Putting the fire in ceasefire

Friday, December 29, 2006 |  by Staff Writer
When the current ceasefire in Gaza went into effect five weeks ago, everyone had hoped that this would bring an end to the rocket fire from Gaza into Israel and ease the suffering of the Israeli population in Sderot and the Negev. There were those who said that the ceasefire will be a good step forward on the way to an eventual cessation of hostilities and the beginning of a peace process. Some where skeptical and said that the lull will only serve the purpose of the terrorists who will rearm and prepare itself for the next round of violence.

Who was right? Well – no one and everyone at the same time.

Despite the official ceasefire, in the five weeks since it was declared more than 50 Kassam rockets have been fired into Israel from Gaza. That might seem a lot (and you are probably saying – even one is one too many), but according to Head of the Shin Bet Yuval Diskin, this is actually a drop of 75 percent from the 240 fired the previous month, a relatively impressive number.

Ever since the first Kassam landed after the ceasefire came into effect, Israel has been showing unbelievable restraint by not launching a single retaliatory or preventive strike against the Kassam launchers or any other target in Gaza. To the behest of the defense establishment, the Israel Defense Forces, and the Defense Minister, Prime Minister Olmert is not planning to change this policy anytime soon, although he has said in recent days that this policy of restraint could not last forever.

During this week’s cabinet meeting, Olmert even said that Israel has accomplished significant achievements by holding back. Although these results might be vague and unknown to the untrained eye, Israel has quietly been garnering major international support in light of the attacks, and a major meeting between Olmert and Palestinian President Mahmoud Abbas last Saturday could very well be the result of Israel’s restraint. Another possibility might be that a deal to return kidnapped soldier Gilad Shalit is in the works and the restraint will only ensure his safe return.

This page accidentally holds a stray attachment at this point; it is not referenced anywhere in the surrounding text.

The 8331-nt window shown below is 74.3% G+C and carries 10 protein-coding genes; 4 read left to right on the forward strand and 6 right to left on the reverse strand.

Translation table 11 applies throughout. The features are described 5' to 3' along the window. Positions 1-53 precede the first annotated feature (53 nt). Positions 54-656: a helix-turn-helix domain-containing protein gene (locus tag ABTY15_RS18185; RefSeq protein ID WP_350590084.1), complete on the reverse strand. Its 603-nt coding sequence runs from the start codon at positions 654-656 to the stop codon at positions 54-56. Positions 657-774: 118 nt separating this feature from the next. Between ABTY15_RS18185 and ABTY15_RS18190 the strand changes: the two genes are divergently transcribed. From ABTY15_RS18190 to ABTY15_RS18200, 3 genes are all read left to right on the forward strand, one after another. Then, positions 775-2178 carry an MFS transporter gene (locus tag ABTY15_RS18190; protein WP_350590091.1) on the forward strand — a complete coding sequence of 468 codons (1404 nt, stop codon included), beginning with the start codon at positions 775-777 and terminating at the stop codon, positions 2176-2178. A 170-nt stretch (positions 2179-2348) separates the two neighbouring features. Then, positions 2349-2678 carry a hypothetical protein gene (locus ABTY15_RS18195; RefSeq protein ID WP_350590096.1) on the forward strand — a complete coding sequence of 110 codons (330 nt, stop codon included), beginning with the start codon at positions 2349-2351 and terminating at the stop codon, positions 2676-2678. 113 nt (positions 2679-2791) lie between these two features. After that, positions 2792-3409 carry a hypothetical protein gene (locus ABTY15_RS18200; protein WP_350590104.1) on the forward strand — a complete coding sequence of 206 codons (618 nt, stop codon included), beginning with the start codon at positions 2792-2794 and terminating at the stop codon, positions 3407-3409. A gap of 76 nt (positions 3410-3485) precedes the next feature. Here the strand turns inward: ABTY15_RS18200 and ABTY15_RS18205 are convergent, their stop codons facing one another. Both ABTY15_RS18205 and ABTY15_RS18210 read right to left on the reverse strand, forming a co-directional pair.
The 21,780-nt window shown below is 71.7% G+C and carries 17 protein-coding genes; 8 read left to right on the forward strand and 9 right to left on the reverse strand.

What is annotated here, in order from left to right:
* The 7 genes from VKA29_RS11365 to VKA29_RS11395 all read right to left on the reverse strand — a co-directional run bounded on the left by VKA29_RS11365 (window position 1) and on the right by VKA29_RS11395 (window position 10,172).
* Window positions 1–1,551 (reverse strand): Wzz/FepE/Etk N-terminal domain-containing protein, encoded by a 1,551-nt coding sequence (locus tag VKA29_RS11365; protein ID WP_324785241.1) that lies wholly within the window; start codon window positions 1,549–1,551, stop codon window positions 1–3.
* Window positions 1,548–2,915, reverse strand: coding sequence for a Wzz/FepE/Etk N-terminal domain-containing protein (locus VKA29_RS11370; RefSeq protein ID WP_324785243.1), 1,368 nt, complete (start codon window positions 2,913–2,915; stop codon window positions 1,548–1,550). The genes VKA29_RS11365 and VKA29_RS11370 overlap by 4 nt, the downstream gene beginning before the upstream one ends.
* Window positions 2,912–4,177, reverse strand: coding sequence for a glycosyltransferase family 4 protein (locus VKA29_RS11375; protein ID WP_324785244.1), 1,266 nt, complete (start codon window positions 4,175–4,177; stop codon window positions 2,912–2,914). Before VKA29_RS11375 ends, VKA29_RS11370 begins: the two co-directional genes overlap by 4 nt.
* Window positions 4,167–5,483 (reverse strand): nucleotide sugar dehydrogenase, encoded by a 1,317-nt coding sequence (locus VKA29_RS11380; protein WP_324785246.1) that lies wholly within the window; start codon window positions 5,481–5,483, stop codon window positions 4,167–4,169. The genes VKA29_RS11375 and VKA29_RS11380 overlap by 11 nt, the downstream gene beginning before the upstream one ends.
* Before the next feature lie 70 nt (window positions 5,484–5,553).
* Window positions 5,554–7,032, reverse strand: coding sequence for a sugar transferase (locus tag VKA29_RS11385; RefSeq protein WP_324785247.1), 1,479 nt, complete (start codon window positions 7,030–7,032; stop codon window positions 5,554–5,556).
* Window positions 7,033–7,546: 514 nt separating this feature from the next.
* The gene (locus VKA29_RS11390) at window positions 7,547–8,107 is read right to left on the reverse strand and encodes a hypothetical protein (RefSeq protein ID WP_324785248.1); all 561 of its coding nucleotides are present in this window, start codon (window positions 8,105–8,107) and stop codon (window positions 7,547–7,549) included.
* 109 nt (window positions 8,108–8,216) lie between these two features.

On the other hand, the restraint could cost Israel in the long run. Intelligence sources are saying that Gaza has been turning into a quasi-Lebanon entity, where weapons are smuggled in by the tons and the ground is being prepared for another round of confrontations. One piece of evidence to this claim is the sudden increase in the amount of cement and concrete that has been flowing into the Strip. Experts say that this is not due to a sudden construction boom of luxury apartments and townhouses on the beautiful Gaza beach, but is rather intended for the construction of bunkers and tunnels much like the Hizballah constructed in southern Lebanon prior to the recent war.

For now, it is difficult to see where this ceasefire will take Israel, and whether the Palestinian Authority will actually take advantage of this Israeli restraint in order to assert control over the different factions and bring Gaza, as well as Sderot and the western Negev into a new period of calm. Only time will tell.

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